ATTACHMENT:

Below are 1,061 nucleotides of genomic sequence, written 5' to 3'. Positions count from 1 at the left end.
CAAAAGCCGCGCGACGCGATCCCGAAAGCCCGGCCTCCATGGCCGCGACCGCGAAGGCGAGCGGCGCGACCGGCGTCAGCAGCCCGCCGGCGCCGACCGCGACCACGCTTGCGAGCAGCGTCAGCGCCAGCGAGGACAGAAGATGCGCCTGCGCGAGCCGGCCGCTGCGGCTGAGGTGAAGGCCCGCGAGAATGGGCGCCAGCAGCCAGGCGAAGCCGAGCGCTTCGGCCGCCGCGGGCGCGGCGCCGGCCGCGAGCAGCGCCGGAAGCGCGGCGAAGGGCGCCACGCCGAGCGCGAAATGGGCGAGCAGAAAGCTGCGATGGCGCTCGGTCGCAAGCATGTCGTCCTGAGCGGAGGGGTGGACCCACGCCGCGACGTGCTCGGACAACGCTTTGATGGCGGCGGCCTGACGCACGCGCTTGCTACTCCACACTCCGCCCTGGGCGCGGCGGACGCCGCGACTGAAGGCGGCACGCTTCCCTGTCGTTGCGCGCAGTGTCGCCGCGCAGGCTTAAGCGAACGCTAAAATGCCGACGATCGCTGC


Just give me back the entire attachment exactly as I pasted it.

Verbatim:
Below are 1,061 nucleotides of genomic sequence, written 5' to 3'. Positions count from 1 at the left end.
CAAAAGCCGCGCGACGCGATCCCGAAAGCCCGGCCTCCATGGCCGCGACCGCGAAGGCGAGCGGCGCGACCGGCGTCAGCAGCCCGCCGGCGCCGACCGCGACCACGCTTGCGAGCAGCGTCAGCGCCAGCGAGGACAGAAGATGCGCCTGCGCGAGCCGGCCGCTGCGGCTGAGGTGAAGGCCCGCGAGAATGGGCGCCAGCAGCCAGGCGAAGCCGAGCGCTTCGGCCGCCGCGGGCGCGGCGCCGGCCGCGAGCAGCGCCGGAAGCGCGGCGAAGGGCGCCACGCCGAGCGCGAAATGGGCGAGCAGAAAGCTGCGATGGCGCTCGGTCGCAAGCATGTCGTCCTGAGCGGAGGGGTGGACCCACGCCGCGACGTGCTCGGACAACGCTTTGATGGCGGCGGCCTGACGCACGCGCTTGCTACTCCACACTCCGCCCTGGGCGCGGCGGACGCCGCGACTGAAGGCGGCACGCTTCCCTGTCGTTGCGCGCAGTGTCGCCGCGCAGGCTTAAGCGAACGCTAAAATGCCGACGATCGCTGC